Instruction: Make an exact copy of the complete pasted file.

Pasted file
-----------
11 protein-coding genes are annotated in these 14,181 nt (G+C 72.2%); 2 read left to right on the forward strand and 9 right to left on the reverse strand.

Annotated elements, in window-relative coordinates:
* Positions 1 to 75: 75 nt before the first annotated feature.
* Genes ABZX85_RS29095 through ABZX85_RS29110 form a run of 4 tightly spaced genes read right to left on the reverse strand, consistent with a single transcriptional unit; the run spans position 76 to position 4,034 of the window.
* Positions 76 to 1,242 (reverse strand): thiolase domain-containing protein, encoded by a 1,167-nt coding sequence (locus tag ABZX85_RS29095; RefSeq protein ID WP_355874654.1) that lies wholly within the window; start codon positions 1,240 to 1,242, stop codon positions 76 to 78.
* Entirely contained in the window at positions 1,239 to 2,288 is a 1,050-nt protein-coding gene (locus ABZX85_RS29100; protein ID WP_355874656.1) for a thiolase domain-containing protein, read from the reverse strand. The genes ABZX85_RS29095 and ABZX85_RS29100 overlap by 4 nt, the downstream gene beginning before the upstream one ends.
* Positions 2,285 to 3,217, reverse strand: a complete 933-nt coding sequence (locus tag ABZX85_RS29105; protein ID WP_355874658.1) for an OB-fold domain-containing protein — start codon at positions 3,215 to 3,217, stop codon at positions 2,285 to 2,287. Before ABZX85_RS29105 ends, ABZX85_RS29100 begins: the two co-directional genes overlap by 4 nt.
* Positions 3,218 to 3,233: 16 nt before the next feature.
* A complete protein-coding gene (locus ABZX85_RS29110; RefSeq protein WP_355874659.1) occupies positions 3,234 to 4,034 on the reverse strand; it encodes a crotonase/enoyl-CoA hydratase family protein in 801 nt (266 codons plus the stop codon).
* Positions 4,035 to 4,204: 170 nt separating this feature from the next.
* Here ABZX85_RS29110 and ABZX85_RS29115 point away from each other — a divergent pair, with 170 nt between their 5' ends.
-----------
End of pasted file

11 protein-coding genes are annotated in these 14,181 nt (G+C 72.2%); 2 read left to right on the forward strand and 9 right to left on the reverse strand.

Annotated elements, in window-relative coordinates:
* Positions 1 to 75: 75 nt before the first annotated feature.
* Genes ABZX85_RS29095 through ABZX85_RS29110 form a run of 4 tightly spaced genes read right to left on the reverse strand, consistent with a single transcriptional unit; the run spans position 76 to position 4,034 of the window.
* Positions 76 to 1,242 (reverse strand): thiolase domain-containing protein, encoded by a 1,167-nt coding sequence (locus tag ABZX85_RS29095; RefSeq protein ID WP_355874654.1) that lies wholly within the window; start codon positions 1,240 to 1,242, stop codon positions 76 to 78.
* Entirely contained in the window at positions 1,239 to 2,288 is a 1,050-nt protein-coding gene (locus ABZX85_RS29100; protein ID WP_355874656.1) for a thiolase domain-containing protein, read from the reverse strand. The genes ABZX85_RS29095 and ABZX85_RS29100 overlap by 4 nt, the downstream gene beginning before the upstream one ends.
* Positions 2,285 to 3,217, reverse strand: a complete 933-nt coding sequence (locus tag ABZX85_RS29105; protein ID WP_355874658.1) for an OB-fold domain-containing protein — start codon at positions 3,215 to 3,217, stop codon at positions 2,285 to 2,287. Before ABZX85_RS29105 ends, ABZX85_RS29100 begins: the two co-directional genes overlap by 4 nt.
* Positions 3,218 to 3,233: 16 nt before the next feature.
* A complete protein-coding gene (locus ABZX85_RS29110; RefSeq protein WP_355874659.1) occupies positions 3,234 to 4,034 on the reverse strand; it encodes a crotonase/enoyl-CoA hydratase family protein in 801 nt (266 codons plus the stop codon).
* Positions 4,035 to 4,204: 170 nt separating this feature from the next.
* Here ABZX85_RS29110 and ABZX85_RS29115 point away from each other — a divergent pair, with 170 nt between their 5' ends.